IVF stands for in vitro fertilisation. The basic process starts by removing your egg cells from your body and also taking sperm cells from your partner or a sperm donor. Your egg cells are fertilised in a laboratory after which your embryo is placed into either your uterus or a surrogate mother’s uterus. The decision on whether to use a surrogate mother or not is taken based on your chances of getting pregnant. For example, if you have uterine fibroids, a surrogate mother may be used as your chances of getting pregnant are reduced. But before you get into that, it is vital to know the four main steps of the IVF process. Here they are:
In this first step, your ovaries are monitored to learn about when your egg releases. After this, medicine is given in the form of either an injection or a nasal spray, which suppresses your natural menstrual cycle. This is done so that inducing ovulation becomes easier. Ovulation is usually induced by giving FSH. FSH stands for follicle stimulating hormone and is given as a daily injection for about 10-12 days. The reason FSH has to be given to induce ovulation is that many times your natural menstrual cycle produces an egg, which cannot be fertilised, and therefore, more egg cells are needed to increase the chances of fertilisation.
In this step of the IVF process, the first thing done is to give anaesthesia. The anaesthesia is given so that when a thin needle is passed through your upper vaginal wall, no pain is felt. The needle is passed through your upper vaginal wall using ultrasound so that fluid is extracted from your follicles. This is done to help in isolating your egg cells. Once the egg cell has been isolated from the follicular fluid, it will be placed in a laboratory dish, which will contain nutrient media to keep your egg cell healthy. The egg retrieval process is complete when the egg cell is transferred to the incubator.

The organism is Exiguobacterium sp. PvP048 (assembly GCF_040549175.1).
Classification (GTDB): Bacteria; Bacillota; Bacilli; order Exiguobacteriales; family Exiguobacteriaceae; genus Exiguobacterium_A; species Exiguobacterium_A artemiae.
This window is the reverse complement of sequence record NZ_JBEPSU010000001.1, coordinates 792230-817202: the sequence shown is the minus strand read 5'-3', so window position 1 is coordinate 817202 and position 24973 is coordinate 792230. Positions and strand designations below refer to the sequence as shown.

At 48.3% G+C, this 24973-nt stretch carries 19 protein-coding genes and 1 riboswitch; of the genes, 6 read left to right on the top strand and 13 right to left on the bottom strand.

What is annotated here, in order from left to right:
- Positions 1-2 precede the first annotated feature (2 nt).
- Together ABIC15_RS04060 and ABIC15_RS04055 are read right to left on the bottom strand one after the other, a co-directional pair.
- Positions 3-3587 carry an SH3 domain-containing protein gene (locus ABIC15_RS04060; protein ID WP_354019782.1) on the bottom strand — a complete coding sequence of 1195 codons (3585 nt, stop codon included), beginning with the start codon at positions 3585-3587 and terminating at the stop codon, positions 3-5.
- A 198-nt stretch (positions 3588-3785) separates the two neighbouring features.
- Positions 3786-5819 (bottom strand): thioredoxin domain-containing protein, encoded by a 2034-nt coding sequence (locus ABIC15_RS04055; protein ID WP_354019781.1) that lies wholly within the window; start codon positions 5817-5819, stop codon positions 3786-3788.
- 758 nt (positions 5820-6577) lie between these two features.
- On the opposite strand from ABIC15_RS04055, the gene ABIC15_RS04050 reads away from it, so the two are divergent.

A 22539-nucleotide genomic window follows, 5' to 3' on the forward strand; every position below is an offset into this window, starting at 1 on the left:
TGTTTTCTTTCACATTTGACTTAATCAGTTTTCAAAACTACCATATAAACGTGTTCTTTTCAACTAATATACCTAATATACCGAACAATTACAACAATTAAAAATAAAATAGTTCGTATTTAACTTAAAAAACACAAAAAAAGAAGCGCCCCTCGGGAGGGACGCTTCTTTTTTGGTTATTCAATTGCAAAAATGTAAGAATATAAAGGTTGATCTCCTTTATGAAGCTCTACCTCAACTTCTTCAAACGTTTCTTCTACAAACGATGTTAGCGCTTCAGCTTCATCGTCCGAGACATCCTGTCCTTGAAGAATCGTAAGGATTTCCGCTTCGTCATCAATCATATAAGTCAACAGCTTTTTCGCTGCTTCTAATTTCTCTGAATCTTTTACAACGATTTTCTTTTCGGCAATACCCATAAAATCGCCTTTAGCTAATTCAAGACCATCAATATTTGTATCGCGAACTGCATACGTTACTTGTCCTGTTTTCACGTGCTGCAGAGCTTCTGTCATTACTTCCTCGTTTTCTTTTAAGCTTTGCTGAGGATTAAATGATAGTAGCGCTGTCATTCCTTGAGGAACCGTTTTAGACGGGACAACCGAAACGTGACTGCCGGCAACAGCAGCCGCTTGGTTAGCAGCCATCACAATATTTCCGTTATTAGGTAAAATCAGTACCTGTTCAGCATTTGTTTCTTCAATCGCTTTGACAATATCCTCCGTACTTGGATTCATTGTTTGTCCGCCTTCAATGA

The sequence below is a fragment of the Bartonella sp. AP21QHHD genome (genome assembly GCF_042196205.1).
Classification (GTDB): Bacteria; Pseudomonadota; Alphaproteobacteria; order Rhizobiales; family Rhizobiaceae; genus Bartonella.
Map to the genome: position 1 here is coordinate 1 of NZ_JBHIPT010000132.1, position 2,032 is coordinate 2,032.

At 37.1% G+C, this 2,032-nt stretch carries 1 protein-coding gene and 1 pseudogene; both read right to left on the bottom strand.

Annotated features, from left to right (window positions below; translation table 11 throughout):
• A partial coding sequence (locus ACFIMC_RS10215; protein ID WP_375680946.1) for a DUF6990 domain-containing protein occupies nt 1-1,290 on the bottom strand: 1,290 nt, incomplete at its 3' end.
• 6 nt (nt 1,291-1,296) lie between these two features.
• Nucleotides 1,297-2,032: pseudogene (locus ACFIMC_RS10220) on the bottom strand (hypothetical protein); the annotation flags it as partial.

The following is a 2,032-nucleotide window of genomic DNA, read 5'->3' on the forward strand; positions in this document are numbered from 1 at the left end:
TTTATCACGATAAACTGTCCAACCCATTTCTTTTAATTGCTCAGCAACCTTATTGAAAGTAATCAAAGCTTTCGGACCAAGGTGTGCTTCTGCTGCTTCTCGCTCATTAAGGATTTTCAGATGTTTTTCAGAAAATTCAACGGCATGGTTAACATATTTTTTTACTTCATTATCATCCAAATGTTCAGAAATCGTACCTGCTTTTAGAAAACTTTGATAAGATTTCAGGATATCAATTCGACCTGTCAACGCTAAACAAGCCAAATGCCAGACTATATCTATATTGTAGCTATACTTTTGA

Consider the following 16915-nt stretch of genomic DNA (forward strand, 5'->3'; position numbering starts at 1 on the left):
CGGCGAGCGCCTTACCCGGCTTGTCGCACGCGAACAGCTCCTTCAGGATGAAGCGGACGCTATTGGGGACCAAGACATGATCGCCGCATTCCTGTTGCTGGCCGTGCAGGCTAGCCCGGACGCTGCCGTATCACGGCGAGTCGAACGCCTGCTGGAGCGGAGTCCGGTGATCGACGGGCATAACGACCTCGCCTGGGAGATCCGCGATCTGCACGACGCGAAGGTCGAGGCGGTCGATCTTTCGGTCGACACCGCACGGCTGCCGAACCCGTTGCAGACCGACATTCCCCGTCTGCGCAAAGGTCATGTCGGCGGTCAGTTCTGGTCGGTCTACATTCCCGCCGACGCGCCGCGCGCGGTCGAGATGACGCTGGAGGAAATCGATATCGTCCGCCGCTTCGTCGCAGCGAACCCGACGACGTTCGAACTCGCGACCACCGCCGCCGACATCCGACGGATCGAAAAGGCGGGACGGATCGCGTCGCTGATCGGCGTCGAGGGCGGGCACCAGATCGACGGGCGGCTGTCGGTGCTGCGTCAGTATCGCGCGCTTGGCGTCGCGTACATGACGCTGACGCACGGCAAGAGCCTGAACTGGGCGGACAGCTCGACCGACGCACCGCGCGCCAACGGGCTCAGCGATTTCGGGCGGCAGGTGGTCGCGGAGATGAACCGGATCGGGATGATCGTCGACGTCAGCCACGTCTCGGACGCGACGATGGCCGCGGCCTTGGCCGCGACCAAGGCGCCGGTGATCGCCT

In this step, the sperm is mixed with your egg cells. After about 16-20 hours, it is seen whether the egg cells are fertilised or not. Sometimes ICSI, which stands for intra-cytoplasmic sperm injection and is a process in which each sperm cell is directly injected into the egg cell. After fertilisation, there is another six day wait before the eggs are transferred into the womb of either yourself or a surrogate mother. If you choose not to have a surrogate mother, you will be injected with hormones, which will prepare the lining of the womb to receive the embryo. These hormones are usually given as either an injection or a gel.
Embryo transfer and implantation
This stage of the process is much simpler and less painful than the egg retrieval part of the IVF process and can be accomplished using a surrogate mother. A thin tube, which is called a catheter, is passed into your vagina using which your embryos are transferred into your womb.
Irrespective of the problems you have while trying to conceiving a baby naturally, IVF does present a reasonably good chance of giving birth to 29.4% who achieve pregnancy in the IVF process, and 22.4% of women give natural births successfully after pregnancy. Therefore, it is vital to consult your gynaecologist or IVF specialist in this regard.